Ag agents: Land rental rates among most-asked questions

posted May 10, 2016 10:08 a.m. (CDT)
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by / Jim Massey, Editor | jimmassey@mhtc.net

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    Haugen
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    Hady

GAYS MILLS — The questions Richland County Agriculture Agent Adam Hady and Crawford County Agriculture Agent Vance Haugen get are often very similar.

“I just bought some rural property — now what do I do with it?” is a common question. 

Others ask how much they should charge to rent their land to neighbors, how to read soil tests or what they should do about an old well on their property.

Hady and Haugen put their heads together a few weeks ago and came up with a few topics they thought rural landowners might want to learn about, and offered their perspectives during a Rural Landowner Update on April 29 in Gays Mills. About 30 area landowners attended, including several who come to visit their rural property for the weekend.

“Vance and I had a sit-down pow-wow and came up with the program,” Hady said. “For a Friday afternoon, we thought it worked out pretty well.”

Topics included land rental issues, fencing, soil testing, well abandonment, rural landowner safety and land management for lumber sales.

“Several of the topics were questions we get all the time — how to use a chain saw, how to take soil samples on their property, forestry issues,” Hady said. “But probably the No. 1 question that comes through our office is land rental rates.”

Haugen told workshop attendees that rental rates vary widely in Crawford County, from zero to $280 per acre per year. 

“Yes, I’ve seen zero,” he said. “One landowner I know of told a farmer if you’re crazy enough to farm this land, go ahead.”

On the other end of the scale, the highest land rent he has seen in Crawford County was $284 per acre. That makes the median rental rate $142, although he said the most reported number he has seen is $124.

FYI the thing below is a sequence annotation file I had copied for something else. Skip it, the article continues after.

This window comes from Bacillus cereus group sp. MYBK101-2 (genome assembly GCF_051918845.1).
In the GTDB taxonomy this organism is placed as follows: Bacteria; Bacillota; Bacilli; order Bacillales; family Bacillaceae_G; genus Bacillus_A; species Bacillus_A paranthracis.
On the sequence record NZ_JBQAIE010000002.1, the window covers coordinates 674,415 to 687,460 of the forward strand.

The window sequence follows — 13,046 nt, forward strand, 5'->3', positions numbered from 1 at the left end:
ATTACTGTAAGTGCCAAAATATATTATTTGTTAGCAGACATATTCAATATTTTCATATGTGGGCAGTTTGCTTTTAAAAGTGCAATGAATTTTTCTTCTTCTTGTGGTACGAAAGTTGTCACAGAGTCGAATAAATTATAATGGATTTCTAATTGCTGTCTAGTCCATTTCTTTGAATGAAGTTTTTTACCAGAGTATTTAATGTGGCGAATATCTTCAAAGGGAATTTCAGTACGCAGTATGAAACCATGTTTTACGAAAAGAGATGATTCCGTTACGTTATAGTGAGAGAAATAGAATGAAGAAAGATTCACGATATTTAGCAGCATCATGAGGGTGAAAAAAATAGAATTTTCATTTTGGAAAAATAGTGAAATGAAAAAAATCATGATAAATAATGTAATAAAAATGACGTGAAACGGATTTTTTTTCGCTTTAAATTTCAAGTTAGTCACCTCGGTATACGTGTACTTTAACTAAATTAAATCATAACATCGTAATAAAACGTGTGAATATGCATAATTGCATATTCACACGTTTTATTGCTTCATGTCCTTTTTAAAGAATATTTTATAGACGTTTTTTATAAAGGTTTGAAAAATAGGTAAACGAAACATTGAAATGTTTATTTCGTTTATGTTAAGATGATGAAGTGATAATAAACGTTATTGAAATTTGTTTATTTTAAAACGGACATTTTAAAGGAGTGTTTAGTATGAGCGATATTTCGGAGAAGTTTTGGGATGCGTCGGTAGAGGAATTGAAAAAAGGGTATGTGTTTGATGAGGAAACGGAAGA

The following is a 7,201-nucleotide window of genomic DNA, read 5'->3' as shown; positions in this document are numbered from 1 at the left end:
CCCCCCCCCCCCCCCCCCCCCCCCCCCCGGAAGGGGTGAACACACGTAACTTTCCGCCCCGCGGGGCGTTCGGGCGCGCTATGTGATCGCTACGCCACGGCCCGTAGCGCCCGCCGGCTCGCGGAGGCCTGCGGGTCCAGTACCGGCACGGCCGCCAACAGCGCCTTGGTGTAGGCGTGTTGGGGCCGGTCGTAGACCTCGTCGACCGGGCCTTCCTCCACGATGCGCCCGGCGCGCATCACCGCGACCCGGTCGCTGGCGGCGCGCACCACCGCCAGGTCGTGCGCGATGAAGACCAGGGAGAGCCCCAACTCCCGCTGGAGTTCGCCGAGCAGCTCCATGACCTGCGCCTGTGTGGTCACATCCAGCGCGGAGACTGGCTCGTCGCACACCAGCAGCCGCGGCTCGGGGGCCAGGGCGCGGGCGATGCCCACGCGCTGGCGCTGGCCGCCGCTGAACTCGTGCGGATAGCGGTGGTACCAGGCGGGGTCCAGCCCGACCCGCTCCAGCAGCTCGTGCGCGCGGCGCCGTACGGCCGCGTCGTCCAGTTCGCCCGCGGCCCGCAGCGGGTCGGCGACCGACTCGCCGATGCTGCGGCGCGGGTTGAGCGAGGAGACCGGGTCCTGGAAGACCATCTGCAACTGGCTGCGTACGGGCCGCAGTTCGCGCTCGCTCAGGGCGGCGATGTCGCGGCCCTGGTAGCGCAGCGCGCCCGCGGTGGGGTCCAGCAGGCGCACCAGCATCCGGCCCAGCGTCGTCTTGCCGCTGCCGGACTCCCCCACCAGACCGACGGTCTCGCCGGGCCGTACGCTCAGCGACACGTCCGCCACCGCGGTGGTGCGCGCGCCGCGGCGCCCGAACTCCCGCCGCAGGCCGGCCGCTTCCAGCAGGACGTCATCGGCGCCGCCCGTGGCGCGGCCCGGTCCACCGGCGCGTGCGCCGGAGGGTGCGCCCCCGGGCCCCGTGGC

Hady said if someone calls him and says, ‘Hey, you’re the county agent, what is the land rental rate in Richland County?’, his answer is always, “It depends.”

“It’s kind of like buying a pickup — you have to know how old it is, whether it’s four-wheel drive, and if it’s a Dodge,” Haugen said. “The same thing holds true with land rental. Is the land easily accessible, is it on a south-facing slope, is there wildlife that gets in the field, the previous cropping history, etc.”

Hady said the land rental rate sometime depends on who else might be interested in renting the land — whether there is competition for the property. 

Some people analyze a land-rental agreement as a return on investment, Hady said. They come up with the value of what they think the land would sell for, and then look at a return-on-investment rate of 2 to 4 percent as an annual rental rate. 

“That gets to be a pretty good starting point,” he said.

Most Wisconsin land rental agreements are for three to five years, Hady said, and in this state, rental agreements can’t be for longer than 15 years. 

“It is your land, you can do it any way you want,” Haugen said. “You can change the (rental rate) every year if you wish, up or down. These are contracts — they can be verbal, or they can be written. Written is always better.

“Love everybody, trust everybody, but get it in writing,” he said. “It is not strictly necessary, but it is much better.”

One workshop attendee said he lives 200 miles away from his Crawford County land and rents it out as a trade for labor, keeping the fence lines in good shape.

Haugen said lots of people use similar barter arrangements, and “there is nothing wrong with those.”

Verbal lease agreements are enforceable but only on a year-to-year basis, Haugen said. In other words, if an agreement is not in writing, the lease can only be for one year. 

Haugen said he would suggest that landowners consider the profitability of the renter when renting land. For example, commodity prices have dropped in recent years, so it is much more difficult for a farmer to make money growing crops. 

Landowners can also rent their land for hunting or even gathering morels, Haugen said.

“I saw a woman coming out of my woods one day with a large container full of morels, and I asked her what she was doing,” Haugen said. “She said the woods are for everybody. I told her they are this year, but they aren’t next year.

“So you can lease out your land for hunting deer, turkeys, small game or gathering morels. Most of you have great memories like me, but my memory is really short. If you don’t have it written down, you might not really know what you agreed to.” 

Haugen said he knew of one landowner who made an arrangement with a hunter by which the hunter worked three eight-hour days in exchange for seven days of deer-hunting privileges. 

Hady said he and Haugen might follow up with other rural landowner meetings, depending upon the feedback they get from a survey of participants.

“One of the best parts of the afternoon was the after-meeting conversations between the foresters and the landowners,” Hady said. “I heard landowners asking each other, ‘What are you doing,’ and ‘What are you doing.’ That networking can be invaluable.”

For access to a variety of fact sheets on rural landowner issues, visit the Crawford County Extension website at http://​crawford.uwex.edu, click on “agriculture” and then click on Rural Land Owners Update Fact Sheets.






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